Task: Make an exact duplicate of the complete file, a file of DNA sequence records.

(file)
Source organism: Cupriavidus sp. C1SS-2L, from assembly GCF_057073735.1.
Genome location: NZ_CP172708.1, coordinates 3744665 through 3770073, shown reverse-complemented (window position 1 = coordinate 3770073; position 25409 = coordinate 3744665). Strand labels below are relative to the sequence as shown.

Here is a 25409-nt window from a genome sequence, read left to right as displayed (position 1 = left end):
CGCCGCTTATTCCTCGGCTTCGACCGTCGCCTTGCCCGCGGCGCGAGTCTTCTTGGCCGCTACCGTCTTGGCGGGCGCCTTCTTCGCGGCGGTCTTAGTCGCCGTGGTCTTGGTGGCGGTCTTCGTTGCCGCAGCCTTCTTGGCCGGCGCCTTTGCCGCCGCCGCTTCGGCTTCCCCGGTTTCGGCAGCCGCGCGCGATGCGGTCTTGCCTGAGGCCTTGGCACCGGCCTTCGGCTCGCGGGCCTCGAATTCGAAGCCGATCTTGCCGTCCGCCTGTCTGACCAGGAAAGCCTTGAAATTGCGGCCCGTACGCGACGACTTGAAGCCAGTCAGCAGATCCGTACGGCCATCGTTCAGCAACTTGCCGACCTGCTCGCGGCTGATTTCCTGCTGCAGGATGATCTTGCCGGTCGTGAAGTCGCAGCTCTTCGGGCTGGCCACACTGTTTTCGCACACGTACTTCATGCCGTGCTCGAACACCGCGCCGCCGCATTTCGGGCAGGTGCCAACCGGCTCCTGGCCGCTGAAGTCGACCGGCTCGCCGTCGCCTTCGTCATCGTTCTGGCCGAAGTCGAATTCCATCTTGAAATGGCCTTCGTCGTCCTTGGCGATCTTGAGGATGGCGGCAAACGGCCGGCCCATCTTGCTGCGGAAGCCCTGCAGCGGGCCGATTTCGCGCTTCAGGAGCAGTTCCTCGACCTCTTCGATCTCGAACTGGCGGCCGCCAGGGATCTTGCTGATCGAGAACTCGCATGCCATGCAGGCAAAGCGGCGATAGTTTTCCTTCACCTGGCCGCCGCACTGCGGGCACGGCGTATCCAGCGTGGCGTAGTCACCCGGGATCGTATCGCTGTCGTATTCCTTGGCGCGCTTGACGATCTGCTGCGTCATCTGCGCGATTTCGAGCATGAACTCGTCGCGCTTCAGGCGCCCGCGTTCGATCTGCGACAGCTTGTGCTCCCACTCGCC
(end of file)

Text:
Source organism: Cupriavidus sp. C1SS-2L, from assembly GCF_057073735.1.
Genome location: NZ_CP172708.1, coordinates 3744665 through 3770073, shown reverse-complemented (window position 1 = coordinate 3770073; position 25409 = coordinate 3744665). Strand labels below are relative to the sequence as shown.

Here is a 25409-nt window from a genome sequence, read left to right as displayed (position 1 = left end):
CGCCGCTTATTCCTCGGCTTCGACCGTCGCCTTGCCCGCGGCGCGAGTCTTCTTGGCCGCTACCGTCTTGGCGGGCGCCTTCTTCGCGGCGGTCTTAGTCGCCGTGGTCTTGGTGGCGGTCTTCGTTGCCGCAGCCTTCTTGGCCGGCGCCTTTGCCGCCGCCGCTTCGGCTTCCCCGGTTTCGGCAGCCGCGCGCGATGCGGTCTTGCCTGAGGCCTTGGCACCGGCCTTCGGCTCGCGGGCCTCGAATTCGAAGCCGATCTTGCCGTCCGCCTGTCTGACCAGGAAAGCCTTGAAATTGCGGCCCGTACGCGACGACTTGAAGCCAGTCAGCAGATCCGTACGGCCATCGTTCAGCAACTTGCCGACCTGCTCGCGGCTGATTTCCTGCTGCAGGATGATCTTGCCGGTCGTGAAGTCGCAGCTCTTCGGGCTGGCCACACTGTTTTCGCACACGTACTTCATGCCGTGCTCGAACACCGCGCCGCCGCATTTCGGGCAGGTGCCAACCGGCTCCTGGCCGCTGAAGTCGACCGGCTCGCCGTCGCCTTCGTCATCGTTCTGGCCGAAGTCGAATTCCATCTTGAAATGGCCTTCGTCGTCCTTGGCGATCTTGAGGATGGCGGCAAACGGCCGGCCCATCTTGCTGCGGAAGCCCTGCAGCGGGCCGATTTCGCGCTTCAGGAGCAGTTCCTCGACCTCTTCGATCTCGAACTGGCGGCCGCCAGGGATCTTGCTGATCGAGAACTCGCATGCCATGCAGGCAAAGCGGCGATAGTTTTCCTTCACCTGGCCGCCGCACTGCGGGCACGGCGTATCCAGCGTGGCGTAGTCACCCGGGATCGTATCGCTGTCGTATTCCTTGGCGCGCTTGACGATCTGCTGCGTCATCTGCGCGATTTCGAGCATGAACTCGTCGCGCTTCAGGCGCCCGCGTTCGATCTGCGACAGCTTGTGCTCCCACTCGCC